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Mediation is a non combative way of resolving family issues by promoting communication between parties. This is a private and confidential process. During co-mediation two mediators set the tone for respectful communication between parties who are seeking a divorce. The mediators may well have different background i.e. one might have a legal background and the other social work or psychology expertise. The aim is not a winner takes all victory, rather a positive way forward for the entire family. The marriage or relationship between the parties may be over but their parenting responsibilities are not. The dissolution of a marriage or relationship has practical implications. The parties themselves are the decision makers in mediation. The ultimate goal is protecting the best interest of the children. Social issues such as care and contact arrangements i.e. where the children will live and where and when they will spend time with the other parent require determination. Financial matters pertaining to the division of property depend upon regime governing the marriage. In addition maintenance arrangements require resolution.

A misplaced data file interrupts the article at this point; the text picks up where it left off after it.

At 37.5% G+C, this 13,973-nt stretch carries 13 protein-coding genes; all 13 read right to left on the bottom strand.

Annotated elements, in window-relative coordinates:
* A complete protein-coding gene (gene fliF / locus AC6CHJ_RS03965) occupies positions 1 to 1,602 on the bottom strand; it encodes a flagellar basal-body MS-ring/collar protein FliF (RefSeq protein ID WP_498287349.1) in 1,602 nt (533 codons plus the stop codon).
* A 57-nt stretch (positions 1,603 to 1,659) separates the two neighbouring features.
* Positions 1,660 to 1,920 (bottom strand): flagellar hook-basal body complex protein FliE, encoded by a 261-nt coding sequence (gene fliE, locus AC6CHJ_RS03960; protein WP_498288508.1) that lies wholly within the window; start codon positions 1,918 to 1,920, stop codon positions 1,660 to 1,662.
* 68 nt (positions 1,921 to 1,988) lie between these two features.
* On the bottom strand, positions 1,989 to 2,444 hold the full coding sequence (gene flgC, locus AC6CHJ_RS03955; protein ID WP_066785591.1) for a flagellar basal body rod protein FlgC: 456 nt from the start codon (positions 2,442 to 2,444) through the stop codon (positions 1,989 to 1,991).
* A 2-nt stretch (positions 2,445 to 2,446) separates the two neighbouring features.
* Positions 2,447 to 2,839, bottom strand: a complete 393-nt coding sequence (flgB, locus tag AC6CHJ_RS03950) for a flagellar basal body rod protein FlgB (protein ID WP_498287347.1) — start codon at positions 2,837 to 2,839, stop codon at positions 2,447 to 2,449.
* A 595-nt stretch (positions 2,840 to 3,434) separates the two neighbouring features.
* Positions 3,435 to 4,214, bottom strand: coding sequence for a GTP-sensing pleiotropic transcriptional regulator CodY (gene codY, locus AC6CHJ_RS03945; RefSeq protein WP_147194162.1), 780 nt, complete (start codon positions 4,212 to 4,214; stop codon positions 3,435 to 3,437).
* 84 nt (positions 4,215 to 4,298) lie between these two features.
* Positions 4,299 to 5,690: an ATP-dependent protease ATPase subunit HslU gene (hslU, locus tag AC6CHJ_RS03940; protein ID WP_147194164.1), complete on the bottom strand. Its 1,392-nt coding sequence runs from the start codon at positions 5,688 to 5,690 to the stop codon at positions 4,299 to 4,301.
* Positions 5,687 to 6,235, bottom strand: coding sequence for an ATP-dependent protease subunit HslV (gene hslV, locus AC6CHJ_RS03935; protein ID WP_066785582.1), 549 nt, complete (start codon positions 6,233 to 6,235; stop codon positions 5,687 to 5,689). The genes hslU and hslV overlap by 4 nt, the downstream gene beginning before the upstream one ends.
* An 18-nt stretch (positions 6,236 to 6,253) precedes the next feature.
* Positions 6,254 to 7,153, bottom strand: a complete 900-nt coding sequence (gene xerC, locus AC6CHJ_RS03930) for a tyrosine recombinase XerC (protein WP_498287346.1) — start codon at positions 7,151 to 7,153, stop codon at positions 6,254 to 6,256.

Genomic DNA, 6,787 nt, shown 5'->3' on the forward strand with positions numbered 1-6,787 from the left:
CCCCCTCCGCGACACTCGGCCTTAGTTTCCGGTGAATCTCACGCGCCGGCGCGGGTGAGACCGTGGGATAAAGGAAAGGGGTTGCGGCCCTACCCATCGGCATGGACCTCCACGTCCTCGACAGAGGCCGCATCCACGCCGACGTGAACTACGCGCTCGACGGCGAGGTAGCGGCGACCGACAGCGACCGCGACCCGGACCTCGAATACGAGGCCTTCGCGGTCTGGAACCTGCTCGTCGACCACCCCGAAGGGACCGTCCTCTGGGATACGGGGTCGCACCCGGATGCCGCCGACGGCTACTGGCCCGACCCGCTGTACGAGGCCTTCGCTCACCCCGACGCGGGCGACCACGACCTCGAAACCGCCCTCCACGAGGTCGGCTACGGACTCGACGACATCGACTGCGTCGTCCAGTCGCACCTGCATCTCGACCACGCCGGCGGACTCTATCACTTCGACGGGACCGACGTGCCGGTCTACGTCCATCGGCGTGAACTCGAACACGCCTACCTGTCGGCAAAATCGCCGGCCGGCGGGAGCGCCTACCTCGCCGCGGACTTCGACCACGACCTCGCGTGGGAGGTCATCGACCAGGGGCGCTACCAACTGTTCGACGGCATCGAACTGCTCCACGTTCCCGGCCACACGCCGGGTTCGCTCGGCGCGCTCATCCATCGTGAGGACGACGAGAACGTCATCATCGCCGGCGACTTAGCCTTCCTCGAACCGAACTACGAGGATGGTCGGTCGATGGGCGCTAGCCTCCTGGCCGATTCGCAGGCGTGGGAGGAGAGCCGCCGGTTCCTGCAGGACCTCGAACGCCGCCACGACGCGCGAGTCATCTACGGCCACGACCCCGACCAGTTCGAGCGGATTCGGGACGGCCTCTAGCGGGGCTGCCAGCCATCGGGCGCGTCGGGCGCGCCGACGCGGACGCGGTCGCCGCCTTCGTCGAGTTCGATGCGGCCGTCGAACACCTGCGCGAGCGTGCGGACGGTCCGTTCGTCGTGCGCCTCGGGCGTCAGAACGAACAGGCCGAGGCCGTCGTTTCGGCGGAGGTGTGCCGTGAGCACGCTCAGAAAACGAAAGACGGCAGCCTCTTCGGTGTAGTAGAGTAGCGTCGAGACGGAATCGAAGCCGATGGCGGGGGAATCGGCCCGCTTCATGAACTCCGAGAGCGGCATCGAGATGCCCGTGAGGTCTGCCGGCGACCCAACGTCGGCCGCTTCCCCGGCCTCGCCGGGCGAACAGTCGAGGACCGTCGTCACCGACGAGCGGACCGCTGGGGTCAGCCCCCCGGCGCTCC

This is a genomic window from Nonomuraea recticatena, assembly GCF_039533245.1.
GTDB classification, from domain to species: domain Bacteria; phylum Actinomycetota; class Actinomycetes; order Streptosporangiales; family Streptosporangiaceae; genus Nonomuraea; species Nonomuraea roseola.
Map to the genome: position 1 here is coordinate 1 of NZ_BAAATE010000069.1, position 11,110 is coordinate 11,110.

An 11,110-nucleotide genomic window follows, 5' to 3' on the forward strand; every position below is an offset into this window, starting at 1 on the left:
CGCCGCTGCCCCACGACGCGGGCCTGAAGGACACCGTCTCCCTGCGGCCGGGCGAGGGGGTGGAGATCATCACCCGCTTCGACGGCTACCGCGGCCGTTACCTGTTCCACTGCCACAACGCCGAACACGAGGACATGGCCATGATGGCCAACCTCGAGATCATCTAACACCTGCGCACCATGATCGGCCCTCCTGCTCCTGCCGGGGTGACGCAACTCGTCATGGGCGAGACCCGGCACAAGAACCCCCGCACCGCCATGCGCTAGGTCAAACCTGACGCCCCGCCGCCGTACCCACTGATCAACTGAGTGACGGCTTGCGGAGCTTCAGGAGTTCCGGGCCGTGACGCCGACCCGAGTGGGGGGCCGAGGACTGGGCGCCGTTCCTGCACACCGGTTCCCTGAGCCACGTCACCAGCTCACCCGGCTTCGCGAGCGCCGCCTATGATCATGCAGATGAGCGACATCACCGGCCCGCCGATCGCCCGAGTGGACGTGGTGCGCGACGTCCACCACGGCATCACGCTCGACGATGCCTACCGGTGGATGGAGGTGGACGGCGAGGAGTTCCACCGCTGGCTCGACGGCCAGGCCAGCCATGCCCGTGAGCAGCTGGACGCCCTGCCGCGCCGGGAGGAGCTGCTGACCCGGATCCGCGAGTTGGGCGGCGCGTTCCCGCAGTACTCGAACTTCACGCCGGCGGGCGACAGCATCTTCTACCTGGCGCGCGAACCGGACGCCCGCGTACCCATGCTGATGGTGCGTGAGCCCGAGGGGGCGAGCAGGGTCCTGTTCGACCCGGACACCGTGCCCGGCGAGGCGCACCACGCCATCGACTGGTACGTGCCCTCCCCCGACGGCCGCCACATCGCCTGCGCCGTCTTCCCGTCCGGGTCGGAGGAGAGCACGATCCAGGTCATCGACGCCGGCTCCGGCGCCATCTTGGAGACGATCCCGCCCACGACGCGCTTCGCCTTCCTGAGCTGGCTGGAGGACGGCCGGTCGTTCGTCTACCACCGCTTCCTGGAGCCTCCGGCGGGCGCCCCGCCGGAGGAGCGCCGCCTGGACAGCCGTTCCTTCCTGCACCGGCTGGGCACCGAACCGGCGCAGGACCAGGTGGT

The mediator is an impartial participant and cannot act as an attorney or psychologist in a particular matter.
During this time of change for the entire family the guidance and support of a psychologist or social worker and the services of attorneys are not replaced by the mediator. Practical changes such as moving house or one parent relocating to another residence or suburb may be dealt with at mediation. Recent divorce case law illustrates that the Judiciary recognises and clearly support the role of mediation in resolving issues arising as a result of divorce.